The state of California has a law requiring “crisis pregnancy centers” — that is, anti-abortion operations — to notify those who come in that they have a right to an abortion and that they are available with taxpayer funding in that state. Until yesterday, when the Supreme Court struck down that law on First Amendment “compelled speech” grounds.
The lineup was exactly what one would expect, the five conservatives in the majority and the four liberals in dissent. Justice Breyer wrote the dissent and pointed out the obvious inconsistency in the majority view, which is that the court has upheld requirements that clinics and doctors who perform abortions must inform patients about alternatives, but struck down this law, which does the same thing from the other side. And there’s an interesting history here.
The Supreme Court twice struck down laws requiring abortion clinics and doctors to inform patients about adoption services, requiring them to tell patients that life begins at conception, and other things, on the same grounds they struck down this California law. But then in 1992’s Planned Parenthood v Casey ruling, written by Justice Kennedy — the case in which he initially voted to strike down Roe v Wade and was convinced to switch sides by Justices O’Connor and Souter — they upheld a Pennsylvania law requiring such disclosures, while still preserving the central finding of Roe.And that ruling explicitly overturned the earlier two rulings. But now they’re suddenly going back to those previous rulings on compelled speech, but from the other direction — it’s apparently okay to require abortion clinics to inform people of legal alternatives to abortion, but not okay to require these fake pregnancy centers to inform people of their legal right to an abortion. Breyer writes in his dissent:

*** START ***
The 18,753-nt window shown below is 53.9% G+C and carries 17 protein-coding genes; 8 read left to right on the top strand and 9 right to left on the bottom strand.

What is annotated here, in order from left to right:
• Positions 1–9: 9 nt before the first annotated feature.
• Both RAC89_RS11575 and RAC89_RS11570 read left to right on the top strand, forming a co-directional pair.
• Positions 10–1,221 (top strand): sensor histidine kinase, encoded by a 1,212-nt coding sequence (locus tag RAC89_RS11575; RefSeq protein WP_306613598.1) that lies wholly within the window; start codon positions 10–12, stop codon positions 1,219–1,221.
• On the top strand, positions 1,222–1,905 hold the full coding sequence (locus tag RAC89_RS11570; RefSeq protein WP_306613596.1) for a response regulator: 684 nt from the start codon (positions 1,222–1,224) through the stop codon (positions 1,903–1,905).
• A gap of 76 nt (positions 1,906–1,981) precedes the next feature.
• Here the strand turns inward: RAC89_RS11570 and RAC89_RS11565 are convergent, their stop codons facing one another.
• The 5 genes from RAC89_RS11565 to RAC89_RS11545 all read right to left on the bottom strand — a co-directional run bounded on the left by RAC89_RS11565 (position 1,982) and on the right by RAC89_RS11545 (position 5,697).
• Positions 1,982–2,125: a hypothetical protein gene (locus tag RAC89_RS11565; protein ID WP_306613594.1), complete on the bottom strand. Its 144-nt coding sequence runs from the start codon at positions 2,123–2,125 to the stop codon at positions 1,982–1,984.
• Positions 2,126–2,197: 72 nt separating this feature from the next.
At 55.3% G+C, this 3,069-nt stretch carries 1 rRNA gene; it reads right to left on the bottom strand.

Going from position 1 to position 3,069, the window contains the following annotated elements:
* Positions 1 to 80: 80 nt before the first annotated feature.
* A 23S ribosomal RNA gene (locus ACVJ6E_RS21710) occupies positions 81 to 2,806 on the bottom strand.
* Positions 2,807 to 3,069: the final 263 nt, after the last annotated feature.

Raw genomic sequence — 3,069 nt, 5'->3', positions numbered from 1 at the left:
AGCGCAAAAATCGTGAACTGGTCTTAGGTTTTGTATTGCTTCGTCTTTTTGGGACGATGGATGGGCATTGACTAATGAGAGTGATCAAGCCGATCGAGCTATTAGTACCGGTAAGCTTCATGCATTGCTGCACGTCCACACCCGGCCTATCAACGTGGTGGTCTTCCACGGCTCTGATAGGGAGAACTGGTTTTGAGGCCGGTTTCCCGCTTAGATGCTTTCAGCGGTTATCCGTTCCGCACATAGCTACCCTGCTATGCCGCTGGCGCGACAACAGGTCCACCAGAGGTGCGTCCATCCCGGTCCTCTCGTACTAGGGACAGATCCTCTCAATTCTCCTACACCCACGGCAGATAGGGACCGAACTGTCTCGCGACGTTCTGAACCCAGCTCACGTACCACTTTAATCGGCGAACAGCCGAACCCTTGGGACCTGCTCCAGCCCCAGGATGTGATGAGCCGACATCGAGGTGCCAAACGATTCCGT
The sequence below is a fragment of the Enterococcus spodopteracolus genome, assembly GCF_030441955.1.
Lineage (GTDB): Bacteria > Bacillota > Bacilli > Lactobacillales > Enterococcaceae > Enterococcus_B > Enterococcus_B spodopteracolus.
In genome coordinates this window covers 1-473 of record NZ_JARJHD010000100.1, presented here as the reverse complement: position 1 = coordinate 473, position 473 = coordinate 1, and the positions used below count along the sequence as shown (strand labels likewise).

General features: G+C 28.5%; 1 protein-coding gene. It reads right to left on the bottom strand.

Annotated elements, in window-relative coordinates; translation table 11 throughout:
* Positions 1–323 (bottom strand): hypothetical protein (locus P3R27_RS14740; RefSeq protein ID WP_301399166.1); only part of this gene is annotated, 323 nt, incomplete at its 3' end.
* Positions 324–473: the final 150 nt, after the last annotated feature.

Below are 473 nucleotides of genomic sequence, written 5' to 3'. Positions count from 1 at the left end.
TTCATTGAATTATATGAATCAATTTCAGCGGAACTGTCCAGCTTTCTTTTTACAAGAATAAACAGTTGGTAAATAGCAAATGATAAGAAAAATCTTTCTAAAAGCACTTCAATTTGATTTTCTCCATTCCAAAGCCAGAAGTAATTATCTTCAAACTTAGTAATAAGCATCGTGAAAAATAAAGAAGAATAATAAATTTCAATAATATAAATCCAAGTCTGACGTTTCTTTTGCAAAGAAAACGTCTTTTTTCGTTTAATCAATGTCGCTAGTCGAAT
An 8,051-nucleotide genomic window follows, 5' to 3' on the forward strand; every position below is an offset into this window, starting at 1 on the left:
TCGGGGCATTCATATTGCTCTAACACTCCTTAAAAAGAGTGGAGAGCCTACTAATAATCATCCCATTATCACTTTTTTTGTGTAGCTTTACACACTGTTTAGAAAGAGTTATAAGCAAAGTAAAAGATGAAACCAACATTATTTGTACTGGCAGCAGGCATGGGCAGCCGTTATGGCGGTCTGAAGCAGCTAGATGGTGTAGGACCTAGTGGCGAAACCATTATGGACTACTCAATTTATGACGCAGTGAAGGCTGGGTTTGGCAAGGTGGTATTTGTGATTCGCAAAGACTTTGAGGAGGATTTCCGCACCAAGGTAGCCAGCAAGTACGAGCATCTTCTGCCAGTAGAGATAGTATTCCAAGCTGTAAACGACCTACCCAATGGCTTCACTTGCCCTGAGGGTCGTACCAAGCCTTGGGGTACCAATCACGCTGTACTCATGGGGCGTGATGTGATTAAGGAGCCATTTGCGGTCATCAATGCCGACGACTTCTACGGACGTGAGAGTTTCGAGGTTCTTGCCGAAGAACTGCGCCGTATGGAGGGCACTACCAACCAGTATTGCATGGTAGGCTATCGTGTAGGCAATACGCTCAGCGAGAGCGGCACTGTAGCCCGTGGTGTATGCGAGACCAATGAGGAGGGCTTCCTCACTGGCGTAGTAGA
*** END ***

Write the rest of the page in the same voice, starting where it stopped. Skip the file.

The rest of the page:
“If a State can lawfully require a doctor to tell a woman seeking an abortion about adoption services, why should it not be able, as here, to require a medical counselor to tell a woman seeking prenatal care or other reproductive healthcare about childbirth and abortion services? As the question suggests, there is no convincing reason to distinguish between information about adoption and information about abortion in this context.”
And he’s right. Both are entirely legal services. If it’s constitutional to compel speech in one direction, why isn’t it in the other direction? Apparently because the majority of the court just doesn’t like the message. Oh, sweet irony. The court engages in content discrimination in the name of opposing content discrimination. You can read the full ruling here.